I’m ambivalent about anti-theism. In general, I think believing in and appealing to invisible, supernatural agents is detrimental to human moral and intellectual development. My feelings about religion also vary, depending on the day, but one of the ways I would describe myself is anti-absolutist. Some things are absolutely detrimental, like drinking poison or stepping into moving traffic. These things are definitely not recommended under any circumstances.
Religion is not that clear cut. For example, I appreciate the title of Christopher Hitchens’ book, God is Not Great. It’s true, none of them are great. But the subtitle goes too far: How Religion Poisons Everything. Maybe it’s my academic training or my postmodern disposition, but I can’t go there. It’s simply not true. How do I know? Because I have experienced many religions—some from the inside, some from the outside—and they don’t all poison everything. I also know thousands of religious people who do not “poison everything.”*
Does all religion poison some things? Absolutely!
Does some religion poison everything. Sure!
I’m fine with both of these expressions but I realize they don’t accomplish the purpose of a slogan. They don’t roll off your tongue or make you want to buy the book. These milquetoast platitudes are not what we want from our pundits, but then again, punditry is at least part of what is wrong with our society.
All that being said, I’ve been playing the part of anti-theist—or at least an anti-religionist—this week. I got surprisingly angry about my former church’s decision to refuse to credential female pastors in the same way they credential male pastors. This issue has come before the worldwide church body some four or five times in the past four decades. Some regional bodies of the church in the United States have rebelled over the years and ordained some women anyway, but the top echelons of the church do not accept or acknowledge this.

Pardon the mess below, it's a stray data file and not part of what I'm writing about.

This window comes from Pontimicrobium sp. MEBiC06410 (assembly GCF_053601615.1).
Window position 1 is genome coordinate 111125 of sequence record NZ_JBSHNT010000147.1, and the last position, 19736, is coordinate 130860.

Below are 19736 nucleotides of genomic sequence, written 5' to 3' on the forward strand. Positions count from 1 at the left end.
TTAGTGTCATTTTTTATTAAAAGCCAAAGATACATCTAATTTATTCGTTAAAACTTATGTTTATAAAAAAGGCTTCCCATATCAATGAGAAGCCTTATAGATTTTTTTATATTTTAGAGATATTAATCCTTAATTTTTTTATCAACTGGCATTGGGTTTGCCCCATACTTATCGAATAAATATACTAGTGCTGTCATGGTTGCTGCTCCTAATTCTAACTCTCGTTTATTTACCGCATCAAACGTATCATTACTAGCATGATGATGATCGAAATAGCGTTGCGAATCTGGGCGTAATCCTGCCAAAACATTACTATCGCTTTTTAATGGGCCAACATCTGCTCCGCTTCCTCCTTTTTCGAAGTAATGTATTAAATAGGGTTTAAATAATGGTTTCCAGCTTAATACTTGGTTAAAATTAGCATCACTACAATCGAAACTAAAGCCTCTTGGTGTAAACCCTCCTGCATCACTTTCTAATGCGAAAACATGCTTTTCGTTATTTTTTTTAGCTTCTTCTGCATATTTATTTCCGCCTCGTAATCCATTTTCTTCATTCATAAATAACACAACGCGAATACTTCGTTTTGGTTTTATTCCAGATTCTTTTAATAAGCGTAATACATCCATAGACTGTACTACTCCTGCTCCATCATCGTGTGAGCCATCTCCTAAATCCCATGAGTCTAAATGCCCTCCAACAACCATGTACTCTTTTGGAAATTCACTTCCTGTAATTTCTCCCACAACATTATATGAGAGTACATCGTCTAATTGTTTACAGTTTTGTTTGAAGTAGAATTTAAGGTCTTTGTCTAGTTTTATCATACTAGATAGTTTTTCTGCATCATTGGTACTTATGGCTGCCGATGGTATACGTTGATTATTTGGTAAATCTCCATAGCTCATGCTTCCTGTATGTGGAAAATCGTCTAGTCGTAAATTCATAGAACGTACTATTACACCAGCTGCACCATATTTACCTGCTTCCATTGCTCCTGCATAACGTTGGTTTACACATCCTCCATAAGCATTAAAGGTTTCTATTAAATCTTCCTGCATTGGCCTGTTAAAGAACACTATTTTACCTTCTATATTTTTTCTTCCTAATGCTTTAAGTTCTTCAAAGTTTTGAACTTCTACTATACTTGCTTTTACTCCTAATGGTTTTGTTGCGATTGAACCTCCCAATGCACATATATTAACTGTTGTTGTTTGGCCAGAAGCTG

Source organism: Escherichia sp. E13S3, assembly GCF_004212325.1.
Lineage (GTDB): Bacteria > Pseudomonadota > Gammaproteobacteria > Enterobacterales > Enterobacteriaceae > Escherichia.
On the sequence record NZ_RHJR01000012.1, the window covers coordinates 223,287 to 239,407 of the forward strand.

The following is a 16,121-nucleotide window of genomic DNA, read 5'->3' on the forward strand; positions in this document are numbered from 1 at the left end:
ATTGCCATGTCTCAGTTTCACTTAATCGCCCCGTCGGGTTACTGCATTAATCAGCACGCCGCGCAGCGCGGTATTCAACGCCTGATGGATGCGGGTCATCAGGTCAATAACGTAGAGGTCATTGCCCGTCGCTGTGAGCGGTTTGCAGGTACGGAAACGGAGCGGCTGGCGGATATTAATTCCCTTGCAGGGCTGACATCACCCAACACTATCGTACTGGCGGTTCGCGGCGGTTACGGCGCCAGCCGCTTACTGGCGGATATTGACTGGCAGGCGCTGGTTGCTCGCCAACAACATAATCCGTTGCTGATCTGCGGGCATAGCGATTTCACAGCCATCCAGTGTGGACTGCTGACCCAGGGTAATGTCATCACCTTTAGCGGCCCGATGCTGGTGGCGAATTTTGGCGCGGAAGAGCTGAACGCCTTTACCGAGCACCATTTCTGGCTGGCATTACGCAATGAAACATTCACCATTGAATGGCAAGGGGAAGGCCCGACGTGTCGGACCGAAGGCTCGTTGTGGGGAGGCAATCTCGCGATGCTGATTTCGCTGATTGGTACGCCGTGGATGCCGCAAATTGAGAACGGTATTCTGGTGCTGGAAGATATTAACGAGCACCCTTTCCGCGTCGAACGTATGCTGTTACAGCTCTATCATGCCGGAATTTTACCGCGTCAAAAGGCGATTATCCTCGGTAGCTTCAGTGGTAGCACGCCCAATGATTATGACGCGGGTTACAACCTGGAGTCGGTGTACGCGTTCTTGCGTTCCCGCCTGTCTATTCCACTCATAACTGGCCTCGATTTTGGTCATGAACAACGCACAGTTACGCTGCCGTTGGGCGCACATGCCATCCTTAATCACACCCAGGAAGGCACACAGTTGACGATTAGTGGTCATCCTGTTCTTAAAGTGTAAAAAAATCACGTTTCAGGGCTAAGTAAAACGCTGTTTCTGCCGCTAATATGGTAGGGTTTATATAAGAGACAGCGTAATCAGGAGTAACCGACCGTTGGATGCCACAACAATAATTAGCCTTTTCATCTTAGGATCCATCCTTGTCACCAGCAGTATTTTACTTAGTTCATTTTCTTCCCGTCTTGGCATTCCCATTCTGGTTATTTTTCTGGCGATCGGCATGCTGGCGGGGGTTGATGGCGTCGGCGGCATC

As I followed live tweets from the Alamodome in San Antonio this week, I had a feeling which way this was going to go. The actual request before the delegates wasn’t even to allow women to be ordained throughout the church. It was simply a request to allow the various world divisions to decide this issue within their context. A yes vote would have meant that the North American Division (United States and Canada, primarily) would have had their way cleared to officially ordain women. The church could not even do that. The motion failed, 977 to 1381.
In the grand scheme of things, it doesn’t really matter. The role of the church in North America is declining rapidly. The truthfulness of the church’s teaching is not effected one iota by having women preach as opposed to men. However, there is a basic injustice to the entire thing and a corrupt misogyny at the root of the church that made me angry.
What makes me even more angry is seeing my friends and former colleagues, who I would consider progressive Christians, acquiescing to this injustice and passively accepting the church’s ingrained patriarchy. I spent the past two days laboring with a few of them to stand up, make their voices heard, dissent and even publicly disobey for the sake of justice.